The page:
Adopted by the King
Adopted by the King

We love because he first loved us.

Katie King



Where We're At

Katie King Katie King

This post is part of "Life on the Inside", which is a series that gives a glimpse into our adoptive family's daily life. Please read this series with a discerning attitude that is quick to listen and slow to speak.

Due to the sensitive nature of this series, comments have been disabled. However, you can always email me at [email protected].

This summer, we had our kids briefly evaluated by a physician whom I've known for years and deeply trust. This was his short summary of his observations:

I see ODD, ADHD, and some psychotic tendencies. Katie, your kids are smart. Really smart. Smart enough to get into a lot of trouble.

Yes. To all of it.


Yes. Our kids obey strangers better than they obey the authority figures in their lives (parents, teachers, etc.) So, you might be able to imagine the struggles we have with basic obedience and how that disrupts the flow of our days. However, this is not always obvious to those who see us at church or in public, because our kids are very compliant and sweet toward outsiders. In the evaluation with the aforementioned doctor, one of our kids said, "I like to obey strangers, but I just don't obey Mom and Dad." So... yeah.


Yes and no. This one is tricky. They display many behaviors associated with this diagnosis, but they do not respond to medications in the same way as a typical child with ADHD. This is likely due to the damage caused by their prenatal exposure to methamphetamine. Unfortunately, ADHD drugs are not therapeutic in our case. Through lots of reading and trial and error, we have found some lifestyle techniques that help manage these ADHD-like behaviors. We live with checklists and timers for everything, and we try to stick to a schedule with almost military-style predictability. Homeschooling also aids in managing ADHD-like behaviors, because I can adapt our classroom to fit their needs in ways that traditional classrooms cannot accommodate.

Psychotic tendencies?

Yes. But that is beyond the scope of this post.

Moving along.


Yes! They are able to work on grade level with no apparent learning disabilities. Anyone who spends time with Vernon describes him as "the most creative kid I've ever met"—and he is! He is particularly mechanically inclined. He can tinker with Legos or used electronics and create fascinating new creations. Brooklyn is incredibly artistic—drawing, hairstyles, you name it! These kids can build structures with Keva planks that are amazing. They love playing chess with PJ. Their memories are incredible. Yes, they are smart and have easily discernible talents.


Well, yeah. Due to some very concerning behaviors, our kids are always supervised by someone who knows what to watch for. Some of this is learned behavior from past examples, some is a response to past trauma, and some of it is sin that hasn't been abandoned. Either way, it is best for all involved for our kiddos to not have unsupervised time with other kids. This is increasingly tricky as they grow older and vie for independence that they don't handle well. We have to look for creative ways to let them be kids and grow and make mistakes and enjoy life while guiding them away from overly-troubling situations and behaviors. Thankfully, our block of apartments is overflowing with kids of all ages, so our kids can play up and down the block freely while I sit on the porch and read, keeping them in view. Our family, church, and friends have been fantastic at understanding the particular supervision needs that we have, and allowing our kids to participate in a given activity is often as simple as having a preparatory conversation with the adult in charge.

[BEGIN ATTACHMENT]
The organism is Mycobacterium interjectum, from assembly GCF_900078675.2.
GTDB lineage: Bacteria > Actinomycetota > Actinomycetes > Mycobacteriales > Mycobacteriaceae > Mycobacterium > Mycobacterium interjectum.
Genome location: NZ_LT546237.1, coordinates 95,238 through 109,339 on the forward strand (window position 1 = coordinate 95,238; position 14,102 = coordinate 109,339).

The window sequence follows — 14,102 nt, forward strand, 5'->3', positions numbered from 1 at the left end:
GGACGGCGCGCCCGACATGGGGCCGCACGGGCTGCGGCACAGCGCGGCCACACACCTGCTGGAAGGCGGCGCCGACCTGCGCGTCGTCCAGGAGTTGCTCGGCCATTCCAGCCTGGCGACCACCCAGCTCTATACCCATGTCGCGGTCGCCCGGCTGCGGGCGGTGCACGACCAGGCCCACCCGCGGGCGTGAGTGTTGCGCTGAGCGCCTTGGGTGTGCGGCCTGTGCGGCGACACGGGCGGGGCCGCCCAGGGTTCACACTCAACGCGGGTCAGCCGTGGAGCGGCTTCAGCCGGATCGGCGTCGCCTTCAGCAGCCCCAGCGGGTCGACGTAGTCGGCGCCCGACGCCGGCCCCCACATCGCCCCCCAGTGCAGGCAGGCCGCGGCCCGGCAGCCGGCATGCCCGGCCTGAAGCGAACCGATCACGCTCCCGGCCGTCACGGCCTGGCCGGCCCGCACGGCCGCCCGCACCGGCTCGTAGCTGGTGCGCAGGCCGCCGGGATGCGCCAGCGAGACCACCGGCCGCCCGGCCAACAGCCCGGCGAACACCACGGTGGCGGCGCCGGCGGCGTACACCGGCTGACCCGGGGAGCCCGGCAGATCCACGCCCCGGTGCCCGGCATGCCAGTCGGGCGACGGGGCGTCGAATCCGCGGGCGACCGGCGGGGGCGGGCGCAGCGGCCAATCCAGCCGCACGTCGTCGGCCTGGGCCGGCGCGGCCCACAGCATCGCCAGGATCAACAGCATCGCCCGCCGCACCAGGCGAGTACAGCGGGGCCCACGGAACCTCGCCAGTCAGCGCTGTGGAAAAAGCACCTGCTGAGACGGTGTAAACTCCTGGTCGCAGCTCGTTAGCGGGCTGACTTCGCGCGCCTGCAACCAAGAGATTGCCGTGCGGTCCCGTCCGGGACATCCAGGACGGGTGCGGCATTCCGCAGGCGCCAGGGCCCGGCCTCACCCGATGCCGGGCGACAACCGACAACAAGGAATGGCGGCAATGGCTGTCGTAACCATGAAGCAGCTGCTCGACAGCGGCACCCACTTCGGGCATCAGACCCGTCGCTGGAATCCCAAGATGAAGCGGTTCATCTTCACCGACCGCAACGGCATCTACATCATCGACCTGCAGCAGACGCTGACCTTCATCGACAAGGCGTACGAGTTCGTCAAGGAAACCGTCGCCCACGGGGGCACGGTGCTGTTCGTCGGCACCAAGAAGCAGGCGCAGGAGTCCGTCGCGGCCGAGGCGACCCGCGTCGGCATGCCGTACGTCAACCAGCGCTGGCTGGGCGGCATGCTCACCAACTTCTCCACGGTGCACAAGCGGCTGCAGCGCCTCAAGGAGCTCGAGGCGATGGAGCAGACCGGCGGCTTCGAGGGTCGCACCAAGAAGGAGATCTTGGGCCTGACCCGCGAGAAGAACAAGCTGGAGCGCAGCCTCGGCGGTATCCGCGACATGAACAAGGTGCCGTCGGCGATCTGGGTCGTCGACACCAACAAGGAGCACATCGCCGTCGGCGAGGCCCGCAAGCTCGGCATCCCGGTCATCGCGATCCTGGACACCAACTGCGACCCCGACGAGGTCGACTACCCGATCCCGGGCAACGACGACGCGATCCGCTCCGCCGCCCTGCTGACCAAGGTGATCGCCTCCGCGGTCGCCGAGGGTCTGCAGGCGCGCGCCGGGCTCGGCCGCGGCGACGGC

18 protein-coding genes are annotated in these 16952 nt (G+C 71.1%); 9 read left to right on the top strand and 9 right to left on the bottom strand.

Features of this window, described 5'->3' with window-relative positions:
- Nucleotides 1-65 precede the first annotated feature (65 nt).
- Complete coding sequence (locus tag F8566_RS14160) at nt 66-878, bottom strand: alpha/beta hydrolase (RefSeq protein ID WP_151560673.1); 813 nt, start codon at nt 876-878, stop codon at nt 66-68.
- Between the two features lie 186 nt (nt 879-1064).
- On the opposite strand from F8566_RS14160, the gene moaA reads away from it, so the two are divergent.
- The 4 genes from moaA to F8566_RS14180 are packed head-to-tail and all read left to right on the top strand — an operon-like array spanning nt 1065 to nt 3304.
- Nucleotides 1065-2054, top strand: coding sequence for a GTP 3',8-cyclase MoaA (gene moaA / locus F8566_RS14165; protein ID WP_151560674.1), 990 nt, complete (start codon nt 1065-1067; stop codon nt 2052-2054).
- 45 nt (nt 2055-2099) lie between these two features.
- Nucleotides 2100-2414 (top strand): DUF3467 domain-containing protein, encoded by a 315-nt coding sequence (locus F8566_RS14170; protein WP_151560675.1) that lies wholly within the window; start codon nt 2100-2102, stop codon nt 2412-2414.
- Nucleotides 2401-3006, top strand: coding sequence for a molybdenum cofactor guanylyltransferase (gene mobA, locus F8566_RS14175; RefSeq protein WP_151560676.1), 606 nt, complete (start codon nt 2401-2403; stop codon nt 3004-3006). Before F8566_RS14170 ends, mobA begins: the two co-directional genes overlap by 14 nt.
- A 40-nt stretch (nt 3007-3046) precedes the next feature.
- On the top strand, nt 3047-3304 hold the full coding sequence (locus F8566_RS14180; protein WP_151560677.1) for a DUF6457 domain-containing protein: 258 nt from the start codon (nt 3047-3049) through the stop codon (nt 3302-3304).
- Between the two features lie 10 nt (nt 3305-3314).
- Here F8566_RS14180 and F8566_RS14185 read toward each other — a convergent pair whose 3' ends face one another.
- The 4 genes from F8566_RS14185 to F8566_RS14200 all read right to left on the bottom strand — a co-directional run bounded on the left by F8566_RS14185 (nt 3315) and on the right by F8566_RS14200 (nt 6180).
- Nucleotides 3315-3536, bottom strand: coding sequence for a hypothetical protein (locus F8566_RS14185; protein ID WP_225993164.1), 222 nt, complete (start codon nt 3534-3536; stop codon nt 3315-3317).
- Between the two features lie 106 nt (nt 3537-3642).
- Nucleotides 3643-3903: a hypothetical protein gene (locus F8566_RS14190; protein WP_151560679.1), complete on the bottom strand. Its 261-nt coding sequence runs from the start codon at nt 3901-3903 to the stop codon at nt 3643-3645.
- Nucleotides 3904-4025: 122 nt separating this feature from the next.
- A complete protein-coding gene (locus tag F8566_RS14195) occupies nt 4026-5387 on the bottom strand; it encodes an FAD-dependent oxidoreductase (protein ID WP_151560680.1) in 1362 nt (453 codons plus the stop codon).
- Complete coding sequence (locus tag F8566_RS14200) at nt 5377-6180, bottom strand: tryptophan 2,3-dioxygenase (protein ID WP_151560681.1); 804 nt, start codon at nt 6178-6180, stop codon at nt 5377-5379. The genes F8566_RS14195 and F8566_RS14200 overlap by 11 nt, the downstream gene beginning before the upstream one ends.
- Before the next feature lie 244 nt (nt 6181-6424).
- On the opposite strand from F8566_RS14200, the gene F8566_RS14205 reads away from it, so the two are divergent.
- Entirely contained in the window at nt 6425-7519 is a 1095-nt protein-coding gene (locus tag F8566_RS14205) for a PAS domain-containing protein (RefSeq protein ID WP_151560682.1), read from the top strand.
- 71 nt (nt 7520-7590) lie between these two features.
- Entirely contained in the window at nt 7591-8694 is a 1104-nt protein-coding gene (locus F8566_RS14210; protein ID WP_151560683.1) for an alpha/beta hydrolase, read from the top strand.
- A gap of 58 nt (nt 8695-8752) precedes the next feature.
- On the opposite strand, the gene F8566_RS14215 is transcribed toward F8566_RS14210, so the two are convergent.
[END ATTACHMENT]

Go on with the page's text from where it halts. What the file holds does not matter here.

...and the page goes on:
At the end of his evaluation, our doctor told me:

This is hard. I can see that you're so tired. Don't give up. There are things to try. But I want you to know: sometimes you do everything you possibly can, and it doesn't go how you would like it to go.

That honesty was so freeing and encouraging and refreshing. Our kids are so worth fighting for, but we can't save them. Only God does that.

So where does all this (and more!) lead us? To Jesus. Without a God-given faith that the death and resurrection of Jesus rescued me from my sin and redeems my life day by day, I couldn't face the days that are difficult and the long-term prospects that are uncertain.

I have been transformed from a rebel against God to a beloved, adopted child in His kingdom. I've been rescued from the hell that awaited me for my sin and given a new heart that is able and willing to worship God. What is there now but to seek to glorify Him? Adopting our children is a pale shadow of what God has done for us, and for you if you repent of your sin and trust in Christ Jesus to save you. I would be honored to talk more with you about how the Gospel affects my life and what it means for yours. Just email me!

Along these lines, our ultimate hope for our children is that they would be saved and would live lives of worship before God. While this series addresses practical realities, our daily focus is pointing our children to the only One who can save, the Lord Jesus Christ.

If you enjoyed this post, follow along for the rest of the series that will be posted shortly.

Katie King

Katie King